"It is important for Boys Town to have a presence in the community," said Regina Costello, Manager, South Omaha Programs. "El Grito is an important celebration in the South Omaha community and we were able to reach out to so many people about our programs."

Hosted by the Nebraska Hispanic Chamber of Commerce, this annual event draws more than 22,000 people each year. ​More than 30 Boys Town employees showed their pride in the mission by participating in the parade and working the information booth.

The information booth in particular served as a great outlet to educate community members about the programs and services offered at Boys Town's South Omaha office. Through participation in this celebration, Boys Town is able to form networks and further develop support for families.   

"I would say the majority of the people know Boys Town but still learning what we do," added Costello. ​

Kinzle-Family-Home-Inspired-by-The-USA-Olympic-Swim-TrialsKinzle Family Home Inspired by The USA Olympic Swim TrialsNebraska
Thursday, Oct 13, 2016

​​​​Every year, thousands of people travel to Omaha, Nebraska from across the country to attend the USA Olympic Swim Trials. Tickets can be pricey so many families opt to instead watch swimmers battle for a spot on the USA Olympic Swim Team on TV from the comfort of their homes. For Family-Teachers Tyson and Stacey Kinzle and the children in their care, being able to attend their first Olympic event was an inspiring experience to say the least.

Tickets to the July 3, 2016, closing ceremony of the USA Olympic Swim Trials were graciously donated to the Kinzle family home by Kristi Andersen at MECA. Tyson and Stacey, along with five girls in their home, Kaleigh, Ashley, Saniah, Stella and Evelyn got to experience the Swim Trials first hand and watch the Olympians making history before their eyes. "It was awesome!" they all agreed in unison.

Ashley described the spectacular water cannons that shot out fire and the confetti cannons that filled the air with red, white and blue confetti as the newly named Olympians received their spots on the USA Olympic Swim Team. The ropes were later removed from the pool and synchronized swimmers performed routines for the audience. "The synchronized swimmers were my favorite part," Stella recalls.

Preceding the show, fireworks shot out outside over the parking lot. Shells rained down on the group due to their close distance from where they were being shot off. "It was a really cool experience," said Tyson Kinzle.

Attending the trials was about more than just the water cannons and special effects for Kaleigh, she found motivation. "Being a member of the swim team, I found it inspirational that they've worked so hard to get to that level and maybe if I work hard enough, I can one day be that good too."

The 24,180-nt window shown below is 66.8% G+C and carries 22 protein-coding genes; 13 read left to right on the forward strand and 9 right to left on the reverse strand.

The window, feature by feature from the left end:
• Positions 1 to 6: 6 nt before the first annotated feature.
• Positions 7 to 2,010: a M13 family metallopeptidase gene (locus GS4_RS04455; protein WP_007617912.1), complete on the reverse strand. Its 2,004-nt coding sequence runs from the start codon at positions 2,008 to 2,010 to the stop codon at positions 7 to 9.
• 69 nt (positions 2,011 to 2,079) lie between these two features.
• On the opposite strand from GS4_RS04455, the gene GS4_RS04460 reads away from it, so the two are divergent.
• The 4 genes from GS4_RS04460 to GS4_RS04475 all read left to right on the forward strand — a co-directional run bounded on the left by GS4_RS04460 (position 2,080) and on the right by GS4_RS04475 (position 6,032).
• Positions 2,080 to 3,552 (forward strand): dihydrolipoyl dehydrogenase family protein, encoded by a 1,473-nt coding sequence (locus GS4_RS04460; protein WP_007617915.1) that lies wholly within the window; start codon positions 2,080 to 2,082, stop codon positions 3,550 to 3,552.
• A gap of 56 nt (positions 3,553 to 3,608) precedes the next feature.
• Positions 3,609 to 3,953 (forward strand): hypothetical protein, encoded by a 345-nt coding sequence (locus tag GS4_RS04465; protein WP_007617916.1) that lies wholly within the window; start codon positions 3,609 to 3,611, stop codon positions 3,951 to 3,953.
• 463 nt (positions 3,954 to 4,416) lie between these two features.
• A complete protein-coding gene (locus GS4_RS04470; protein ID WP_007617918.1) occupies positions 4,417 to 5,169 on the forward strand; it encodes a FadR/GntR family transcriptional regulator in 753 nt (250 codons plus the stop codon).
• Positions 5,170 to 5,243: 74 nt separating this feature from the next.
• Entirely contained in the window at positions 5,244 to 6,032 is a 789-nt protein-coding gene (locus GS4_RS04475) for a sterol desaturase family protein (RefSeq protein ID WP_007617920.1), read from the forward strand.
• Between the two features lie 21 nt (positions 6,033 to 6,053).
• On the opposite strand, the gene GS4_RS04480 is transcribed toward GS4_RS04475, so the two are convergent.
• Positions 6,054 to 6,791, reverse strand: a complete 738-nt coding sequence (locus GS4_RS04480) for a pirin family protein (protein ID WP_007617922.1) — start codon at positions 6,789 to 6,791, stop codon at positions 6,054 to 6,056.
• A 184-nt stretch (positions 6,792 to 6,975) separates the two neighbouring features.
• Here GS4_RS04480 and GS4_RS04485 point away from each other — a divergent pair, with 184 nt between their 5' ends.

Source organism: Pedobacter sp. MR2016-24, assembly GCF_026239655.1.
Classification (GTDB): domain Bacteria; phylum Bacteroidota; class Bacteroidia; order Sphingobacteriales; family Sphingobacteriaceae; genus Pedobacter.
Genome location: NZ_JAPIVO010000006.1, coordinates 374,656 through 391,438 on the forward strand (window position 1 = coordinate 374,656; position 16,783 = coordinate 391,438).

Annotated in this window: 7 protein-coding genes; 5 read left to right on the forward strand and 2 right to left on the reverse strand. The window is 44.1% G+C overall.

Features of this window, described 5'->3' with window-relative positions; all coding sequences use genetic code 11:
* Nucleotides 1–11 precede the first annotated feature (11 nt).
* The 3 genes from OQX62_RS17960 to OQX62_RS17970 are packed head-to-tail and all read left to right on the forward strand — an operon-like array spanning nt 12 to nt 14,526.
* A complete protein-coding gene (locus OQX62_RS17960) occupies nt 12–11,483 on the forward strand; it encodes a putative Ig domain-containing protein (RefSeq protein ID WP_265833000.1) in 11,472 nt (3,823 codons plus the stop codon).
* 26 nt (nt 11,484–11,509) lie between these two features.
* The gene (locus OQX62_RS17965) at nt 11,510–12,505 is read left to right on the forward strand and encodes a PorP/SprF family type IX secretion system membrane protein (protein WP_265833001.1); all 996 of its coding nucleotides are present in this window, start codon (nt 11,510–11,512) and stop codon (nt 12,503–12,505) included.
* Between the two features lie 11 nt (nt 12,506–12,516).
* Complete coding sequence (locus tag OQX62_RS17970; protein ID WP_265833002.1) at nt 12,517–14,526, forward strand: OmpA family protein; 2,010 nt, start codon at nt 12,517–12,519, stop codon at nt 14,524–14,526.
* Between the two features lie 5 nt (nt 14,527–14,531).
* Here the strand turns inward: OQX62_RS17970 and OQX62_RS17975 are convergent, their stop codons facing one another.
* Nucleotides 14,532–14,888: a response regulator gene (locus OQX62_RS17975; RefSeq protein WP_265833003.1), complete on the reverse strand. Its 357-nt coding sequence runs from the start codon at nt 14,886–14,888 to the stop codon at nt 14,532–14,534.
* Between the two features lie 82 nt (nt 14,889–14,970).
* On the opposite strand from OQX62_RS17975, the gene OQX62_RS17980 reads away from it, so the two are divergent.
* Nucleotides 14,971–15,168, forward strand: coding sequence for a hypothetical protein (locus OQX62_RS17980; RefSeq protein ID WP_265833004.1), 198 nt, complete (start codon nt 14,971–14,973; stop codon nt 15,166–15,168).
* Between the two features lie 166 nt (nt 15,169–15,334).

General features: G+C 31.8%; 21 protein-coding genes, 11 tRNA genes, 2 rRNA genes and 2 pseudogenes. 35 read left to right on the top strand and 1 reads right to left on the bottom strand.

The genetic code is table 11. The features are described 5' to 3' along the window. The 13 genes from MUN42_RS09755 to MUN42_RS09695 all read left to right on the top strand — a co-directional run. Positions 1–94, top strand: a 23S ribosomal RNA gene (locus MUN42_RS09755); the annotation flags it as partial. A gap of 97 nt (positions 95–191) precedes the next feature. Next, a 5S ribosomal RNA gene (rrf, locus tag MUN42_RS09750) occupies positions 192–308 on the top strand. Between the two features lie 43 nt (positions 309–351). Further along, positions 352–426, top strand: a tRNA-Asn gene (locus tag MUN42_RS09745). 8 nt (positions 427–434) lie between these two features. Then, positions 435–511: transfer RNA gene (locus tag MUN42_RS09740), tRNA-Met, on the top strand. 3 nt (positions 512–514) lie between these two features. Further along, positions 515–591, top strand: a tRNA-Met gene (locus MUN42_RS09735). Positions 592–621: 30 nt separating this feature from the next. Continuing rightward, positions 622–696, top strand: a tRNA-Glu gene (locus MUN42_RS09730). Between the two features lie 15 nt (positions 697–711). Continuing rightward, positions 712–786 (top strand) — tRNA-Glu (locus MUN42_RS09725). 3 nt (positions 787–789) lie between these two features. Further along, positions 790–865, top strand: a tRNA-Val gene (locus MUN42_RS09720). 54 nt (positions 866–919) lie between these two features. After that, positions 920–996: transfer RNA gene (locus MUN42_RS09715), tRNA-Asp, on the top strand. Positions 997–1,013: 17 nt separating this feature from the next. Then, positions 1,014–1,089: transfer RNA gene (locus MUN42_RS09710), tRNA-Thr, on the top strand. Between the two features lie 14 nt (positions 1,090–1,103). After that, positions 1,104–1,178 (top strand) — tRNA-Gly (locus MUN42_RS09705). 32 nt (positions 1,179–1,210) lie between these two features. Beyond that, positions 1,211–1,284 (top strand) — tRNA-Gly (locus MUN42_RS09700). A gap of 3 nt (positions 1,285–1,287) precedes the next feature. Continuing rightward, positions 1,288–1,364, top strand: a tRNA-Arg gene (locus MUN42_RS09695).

Saniah found similar inspiration in the form of the female swimmers. "I loved the women swimmers. Especially the African American women, they are so strong and represent strong women."

The opportunity to attend the USA Olympic Swim Trials meant a lot to the Kinzle home. Stacey reflects that "this was ​very inspirational for the girls." Being in the presence of history being made by Olympians put the swimmers on a "superhero level" according to Ashley.

Boys Town extends a thank you to Kristi Andersen at MECA and encourages the girls to keep chasing their dreams!​

Making-Family-Dinner-More-Than-a-MealMaking Family Dinner More Than a MealNebraska
Thursday, Sep 22, 2016

​​​​This article is written by Jenna Jaynes. It was posted on on September 19, 2016.

A new study out shows only 57 percent of families eat dinner together regularly, while 71 percent say they wish they had the time.

According to Boys Town licensed psychologist Amanda McLean, family dinner can be far more than just a meal. It's a time for families to come together and develop some positive interactions.

But with busy schedules, it can be difficult.

She suggests starting by just adding a few meal times a week by ​setting a time and a place to meet. If everyone is eating meals in different rooms, it doesn't help with that togetherness.

Plus, she said there needs to be some expectations, like no electronics or distractions.

By limiting distractions, kids can learn some big life lessons like manners, eating right and contributing to a family.

"I think it's important for kids to know that they're part of the family and have to contribute to the family and so they do this through chores, meeting daily expectations and that can be incorporated in the meal time," McLean said.

She suggests having older kids help with the cooking so they can learn how to prepare a meal. Then have the younger ones help with setting and clearing the table and doing the dishes.

However, McLean stressed the importance of positive interactions. It's easy to scold your child when they don't do the chores, but we often forget to praise them for their work.

McLean said we need at least five positive interactions for every one negative one. The dinner table is a great place for that.

In fact, studies show that children who eat dinner with their families are far less likely to be depressed, consider suicide or have an eating disorder.

They're also far less likely abuse drugs or alcohol. Not to mention, they're more likely to do better in school.

Plus, there's a big health benefit. Eating together means parents can decide the meal, which means kids will eat more fruits and vegetables. They're also more likely to eat the right portion and try new foods.

"Those children have better outcomes in their decision making skills and in terms of their eating habits and in terms of their academic progress as well," McLean said.

And if there's absolutely no time in your schedule for family dinner time, then you need to look elsewhere in your day to have those quality moments.

"If that scheduled time isn't an option because of busy schedules then they can provide that throughout the day with their child," McLean said. "So that comes through praise, showing affection, catching your child being good and just having positive interactions throughout the day."

If you're having concerns with your child, you can contact Boys Town's Behavioral Health Services for help at 402-498-6540.​